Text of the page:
My very first “real” knife was a gift to me, mostly borne out of pity.
I was 21-years-old, living in New York City (okay, well, living in Hoboken, New Jersey, but working in New York City), and somehow getting by on the astronomical salary of $19,000 per year. I lived in a fourth-floor walk-up railroad apartment on the same block where Frank Sinatra used to live in his boyhood days, which was pretty much Hoboken’s claim to fame at that time (and probably still is). I had a crazy roommate with an even crazier cat, and we shared a vintage 1940s-era kitchen that, while larger than some of our friends’ entire studio apartments, didn’t offer much in the way of, say, counter space, or functional appliances. But we were young, and living in The City, and that meant trying to throw the occasional dinner party.
Having had a magazine internship the summer prior to graduation in NYC (where I met said crazy roommate), we were lucky enough to have a group of other newbie residents in our midst, and we did our best to feed and amuse each other on our paltry urban budgets. I also had a college friend, Joe, who had just moved from lovely Union City to Hoboken with roommate Mike, and we managed to suck him in to our little parties as well. Joe and I were on our way to becoming fast friends, out of a shared love of music, cheap CD stores on St. Mark’s Place, and a sardonic sense of humor. That, plus he always seemed willing to eat whatever we were cooking.
The details are fuzzy, but if I had to recreate the scene, it would go like this: We were having one of these little potluck dinners in our apartment, and I was probably trying to chop onions with some sad, woefully unsharpened excuse for a chef knife, on a warped and cracked wood cutting board. In addition to likely mocking me for my sad kitchenware, Joe picks up said implement and says, in his best Bud Cort, “Do you…enjoy knives?”
To which I had no response, because I had no idea what the hell he was talking about. (Though I probably laughed anyway. I did that a lot in those days. God forbid I not know someone’s obscure reference and be called out for my shocking uncoolness, which would become immediately apparent.)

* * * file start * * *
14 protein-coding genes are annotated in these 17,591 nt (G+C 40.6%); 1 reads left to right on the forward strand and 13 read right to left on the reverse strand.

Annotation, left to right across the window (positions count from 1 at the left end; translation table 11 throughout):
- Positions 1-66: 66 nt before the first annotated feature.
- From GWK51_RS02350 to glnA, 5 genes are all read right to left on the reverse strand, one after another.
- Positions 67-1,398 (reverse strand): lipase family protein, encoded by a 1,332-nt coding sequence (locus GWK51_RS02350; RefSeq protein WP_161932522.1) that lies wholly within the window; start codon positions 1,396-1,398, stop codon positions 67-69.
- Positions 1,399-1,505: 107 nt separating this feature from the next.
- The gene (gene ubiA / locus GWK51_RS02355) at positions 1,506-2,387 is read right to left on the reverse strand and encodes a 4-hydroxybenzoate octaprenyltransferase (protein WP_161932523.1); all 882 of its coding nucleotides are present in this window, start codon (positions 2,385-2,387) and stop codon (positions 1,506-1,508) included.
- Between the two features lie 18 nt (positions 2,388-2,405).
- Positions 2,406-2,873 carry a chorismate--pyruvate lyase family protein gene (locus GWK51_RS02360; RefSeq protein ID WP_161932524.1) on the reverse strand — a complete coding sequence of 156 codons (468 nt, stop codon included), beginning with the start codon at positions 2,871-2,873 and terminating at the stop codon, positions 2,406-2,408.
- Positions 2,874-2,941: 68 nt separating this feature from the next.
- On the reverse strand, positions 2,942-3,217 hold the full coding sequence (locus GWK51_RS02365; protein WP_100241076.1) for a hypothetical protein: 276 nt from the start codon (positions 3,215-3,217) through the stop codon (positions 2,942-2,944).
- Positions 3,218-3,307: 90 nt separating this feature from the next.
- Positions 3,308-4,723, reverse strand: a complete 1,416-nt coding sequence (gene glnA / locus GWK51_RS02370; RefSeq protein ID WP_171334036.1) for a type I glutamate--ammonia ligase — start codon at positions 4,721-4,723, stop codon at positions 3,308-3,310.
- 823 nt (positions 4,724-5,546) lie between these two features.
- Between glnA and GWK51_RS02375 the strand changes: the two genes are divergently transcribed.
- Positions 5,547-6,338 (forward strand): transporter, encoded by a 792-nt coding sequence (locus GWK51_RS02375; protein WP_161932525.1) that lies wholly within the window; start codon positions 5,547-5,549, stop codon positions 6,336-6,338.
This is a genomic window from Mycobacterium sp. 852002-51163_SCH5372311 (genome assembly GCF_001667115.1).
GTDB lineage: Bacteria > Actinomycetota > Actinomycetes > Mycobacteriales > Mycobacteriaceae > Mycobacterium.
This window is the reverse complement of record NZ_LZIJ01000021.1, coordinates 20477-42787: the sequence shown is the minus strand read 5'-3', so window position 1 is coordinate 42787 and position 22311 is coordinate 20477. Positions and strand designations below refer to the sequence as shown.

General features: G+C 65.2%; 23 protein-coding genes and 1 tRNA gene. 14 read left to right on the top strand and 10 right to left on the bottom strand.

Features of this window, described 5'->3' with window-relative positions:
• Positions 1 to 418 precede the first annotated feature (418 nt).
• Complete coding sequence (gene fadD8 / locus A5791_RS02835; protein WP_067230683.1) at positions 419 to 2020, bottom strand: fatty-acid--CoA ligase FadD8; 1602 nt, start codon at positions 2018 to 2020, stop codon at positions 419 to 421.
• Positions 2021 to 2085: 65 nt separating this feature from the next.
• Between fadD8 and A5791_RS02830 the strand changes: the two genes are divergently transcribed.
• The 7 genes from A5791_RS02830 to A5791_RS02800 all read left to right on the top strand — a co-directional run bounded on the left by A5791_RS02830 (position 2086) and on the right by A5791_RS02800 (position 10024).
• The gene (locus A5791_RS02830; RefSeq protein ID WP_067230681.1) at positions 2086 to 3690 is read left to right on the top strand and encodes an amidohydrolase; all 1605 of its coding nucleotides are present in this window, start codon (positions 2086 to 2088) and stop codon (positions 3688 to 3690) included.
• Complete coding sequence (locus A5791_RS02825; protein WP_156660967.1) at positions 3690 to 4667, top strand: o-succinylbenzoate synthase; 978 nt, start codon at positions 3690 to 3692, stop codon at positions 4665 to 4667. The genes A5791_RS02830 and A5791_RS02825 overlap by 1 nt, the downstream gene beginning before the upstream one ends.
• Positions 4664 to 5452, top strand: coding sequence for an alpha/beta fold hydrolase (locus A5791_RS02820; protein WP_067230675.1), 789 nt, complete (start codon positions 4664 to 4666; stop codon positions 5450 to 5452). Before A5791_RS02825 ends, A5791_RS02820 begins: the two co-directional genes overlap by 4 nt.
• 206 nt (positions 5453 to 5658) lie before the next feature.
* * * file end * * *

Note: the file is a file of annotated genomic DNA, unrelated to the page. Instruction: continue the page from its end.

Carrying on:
If you also don’t have any idea what I’m talking about, then you haven’t seen Harold and Maude, a Hal Ashby dark comedy (very dark, very very dark) that came out in 1971. The story in a nutshell is this, according to IMDB: “Young, rich, and obsessed with death, Harold finds himself changed forever when he meets lively septuagenarian Maude at a funeral.” That hardly covers it, but you should see it for yourself. Ultimately, it’s a story about finding joy in life, and that’s never a bad thing to learn. (Plus it has a fabulous soundtrack by Cat Stevens, when he was still Cat Stevens. Good stuff.)
Anyway, moving forward to May 10, 1992, which would have been my first birthday in New York. I had been there most of a year, with varying degrees of success in love and life. I had a boyfriend at the time (the brother of a friend/coworker), which was a rare occurrence for me, and even moreso on my birthday. Again, don’t quote me on the facts here, but I can tell you this, whatever gift I got from the boyfriend that year, I certainly don’t remember it. (In fact, there may not have been one–he was that kind of boyfriend.)
But I do remember this: I got an oddly shaped package from Joe, completely unexpected. I opened the card, and inside it read, in his giant loopy printing, “Do you ENJOY knives?” And in the package was a gleaming Henckels 10″ chef’s knife, and a decidedly nonwarped, noncracked cutting board. It was the first of many gifts from Joe that would leave me speechless.
I probably still have that birthday card. And I know I still have that knife.
(And in case you were wondering, the boyfriend was gone shortly thereafter. And Joe was one of my bridesmaids when I got married a few years ago. So I guess I kept the right guy.)
One of my favorite quotes from Harold and Maude is from that wise young septugenarian, who reminds her young beau, “Try something new each day. After all, we’re given life to find out. It doesn’t last forever, you know.”
That knife is going with me on the first day of culinary school. It may not be the fanciest, or the most expensive, but it will be like having an old friend there with me. Thanks, Joe.